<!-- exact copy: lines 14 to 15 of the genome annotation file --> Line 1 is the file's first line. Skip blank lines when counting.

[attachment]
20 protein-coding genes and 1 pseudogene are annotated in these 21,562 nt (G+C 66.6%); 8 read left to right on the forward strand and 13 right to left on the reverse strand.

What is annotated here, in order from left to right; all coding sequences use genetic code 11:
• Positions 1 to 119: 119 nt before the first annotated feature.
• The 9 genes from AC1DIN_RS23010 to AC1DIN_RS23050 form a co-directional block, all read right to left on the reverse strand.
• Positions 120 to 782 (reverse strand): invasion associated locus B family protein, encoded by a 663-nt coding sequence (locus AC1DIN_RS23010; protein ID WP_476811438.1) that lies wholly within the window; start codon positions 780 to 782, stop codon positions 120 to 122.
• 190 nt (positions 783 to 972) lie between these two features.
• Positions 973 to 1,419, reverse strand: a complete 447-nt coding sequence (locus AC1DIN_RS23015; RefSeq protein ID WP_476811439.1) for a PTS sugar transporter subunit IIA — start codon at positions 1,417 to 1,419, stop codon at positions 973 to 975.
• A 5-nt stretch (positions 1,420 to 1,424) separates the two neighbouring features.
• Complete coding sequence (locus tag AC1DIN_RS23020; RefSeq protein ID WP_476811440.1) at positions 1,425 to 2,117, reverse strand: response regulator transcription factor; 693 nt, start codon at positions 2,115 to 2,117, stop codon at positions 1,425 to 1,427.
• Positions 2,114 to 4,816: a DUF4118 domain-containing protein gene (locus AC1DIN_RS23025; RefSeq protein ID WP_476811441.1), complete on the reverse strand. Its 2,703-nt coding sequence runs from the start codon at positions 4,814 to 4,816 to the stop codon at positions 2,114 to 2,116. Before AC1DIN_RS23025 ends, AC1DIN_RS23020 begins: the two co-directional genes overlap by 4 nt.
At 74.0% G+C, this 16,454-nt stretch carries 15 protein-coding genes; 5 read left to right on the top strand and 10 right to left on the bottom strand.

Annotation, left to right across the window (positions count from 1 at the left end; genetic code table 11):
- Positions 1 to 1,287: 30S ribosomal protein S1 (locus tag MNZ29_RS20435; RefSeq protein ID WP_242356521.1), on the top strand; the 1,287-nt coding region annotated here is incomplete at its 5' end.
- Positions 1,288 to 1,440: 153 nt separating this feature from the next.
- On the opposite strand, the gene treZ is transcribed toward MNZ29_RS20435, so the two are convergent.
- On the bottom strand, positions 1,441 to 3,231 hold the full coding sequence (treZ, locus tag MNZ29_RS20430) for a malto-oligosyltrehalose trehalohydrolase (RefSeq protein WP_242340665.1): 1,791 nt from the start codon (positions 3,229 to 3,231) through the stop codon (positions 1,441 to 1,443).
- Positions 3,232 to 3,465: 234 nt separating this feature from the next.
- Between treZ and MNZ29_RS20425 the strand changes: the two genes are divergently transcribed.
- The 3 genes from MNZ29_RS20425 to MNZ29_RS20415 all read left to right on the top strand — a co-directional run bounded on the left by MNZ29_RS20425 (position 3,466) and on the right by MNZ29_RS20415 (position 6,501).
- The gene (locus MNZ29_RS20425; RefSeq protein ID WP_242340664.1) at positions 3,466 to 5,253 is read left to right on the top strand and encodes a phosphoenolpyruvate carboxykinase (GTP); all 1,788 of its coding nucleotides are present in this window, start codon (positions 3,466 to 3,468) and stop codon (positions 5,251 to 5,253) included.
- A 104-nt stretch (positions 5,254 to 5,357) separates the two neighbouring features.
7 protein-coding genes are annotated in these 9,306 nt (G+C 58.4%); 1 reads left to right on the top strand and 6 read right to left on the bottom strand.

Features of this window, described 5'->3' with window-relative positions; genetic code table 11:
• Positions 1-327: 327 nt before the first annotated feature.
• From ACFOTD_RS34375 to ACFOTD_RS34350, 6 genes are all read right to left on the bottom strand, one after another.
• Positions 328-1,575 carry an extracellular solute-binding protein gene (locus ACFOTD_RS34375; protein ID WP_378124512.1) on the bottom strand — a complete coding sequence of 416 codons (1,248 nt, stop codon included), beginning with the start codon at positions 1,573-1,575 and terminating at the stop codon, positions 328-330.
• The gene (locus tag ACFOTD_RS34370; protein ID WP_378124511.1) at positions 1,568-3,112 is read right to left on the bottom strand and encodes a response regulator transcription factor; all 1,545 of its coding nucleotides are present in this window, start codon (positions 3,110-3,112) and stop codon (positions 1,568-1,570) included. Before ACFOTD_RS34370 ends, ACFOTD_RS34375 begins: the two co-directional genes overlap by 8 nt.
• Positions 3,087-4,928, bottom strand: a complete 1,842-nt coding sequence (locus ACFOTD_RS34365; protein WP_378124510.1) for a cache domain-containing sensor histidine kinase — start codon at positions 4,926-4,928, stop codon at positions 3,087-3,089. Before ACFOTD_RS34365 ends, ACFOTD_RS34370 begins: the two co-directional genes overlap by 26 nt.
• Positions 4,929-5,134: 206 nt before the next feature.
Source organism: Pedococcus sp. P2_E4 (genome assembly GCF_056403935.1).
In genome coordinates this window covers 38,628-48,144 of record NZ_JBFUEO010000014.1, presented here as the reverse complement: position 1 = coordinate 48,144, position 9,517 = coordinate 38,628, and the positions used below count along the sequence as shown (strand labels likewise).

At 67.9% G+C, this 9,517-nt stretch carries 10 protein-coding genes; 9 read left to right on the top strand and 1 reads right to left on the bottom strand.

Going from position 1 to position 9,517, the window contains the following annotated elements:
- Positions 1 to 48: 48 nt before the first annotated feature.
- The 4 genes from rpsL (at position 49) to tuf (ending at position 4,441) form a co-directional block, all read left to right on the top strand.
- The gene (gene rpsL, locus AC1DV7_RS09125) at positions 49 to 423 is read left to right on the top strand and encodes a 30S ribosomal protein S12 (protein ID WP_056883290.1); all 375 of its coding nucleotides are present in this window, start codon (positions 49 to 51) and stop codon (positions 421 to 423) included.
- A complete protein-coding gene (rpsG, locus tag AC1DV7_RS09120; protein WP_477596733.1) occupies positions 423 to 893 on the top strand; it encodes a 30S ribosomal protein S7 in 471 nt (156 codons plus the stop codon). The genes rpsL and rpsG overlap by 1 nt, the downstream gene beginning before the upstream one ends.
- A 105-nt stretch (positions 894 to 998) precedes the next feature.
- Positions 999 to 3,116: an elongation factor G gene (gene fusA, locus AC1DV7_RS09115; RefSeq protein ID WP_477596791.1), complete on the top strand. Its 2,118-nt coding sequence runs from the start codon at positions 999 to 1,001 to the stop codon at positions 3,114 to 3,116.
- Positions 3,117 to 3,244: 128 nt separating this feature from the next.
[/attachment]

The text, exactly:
- Positions 1,288 to 1,440: 153 nt separating this feature from the next.
- On the opposite strand, the gene treZ is transcribed toward MNZ29_RS20435, so the two are convergent.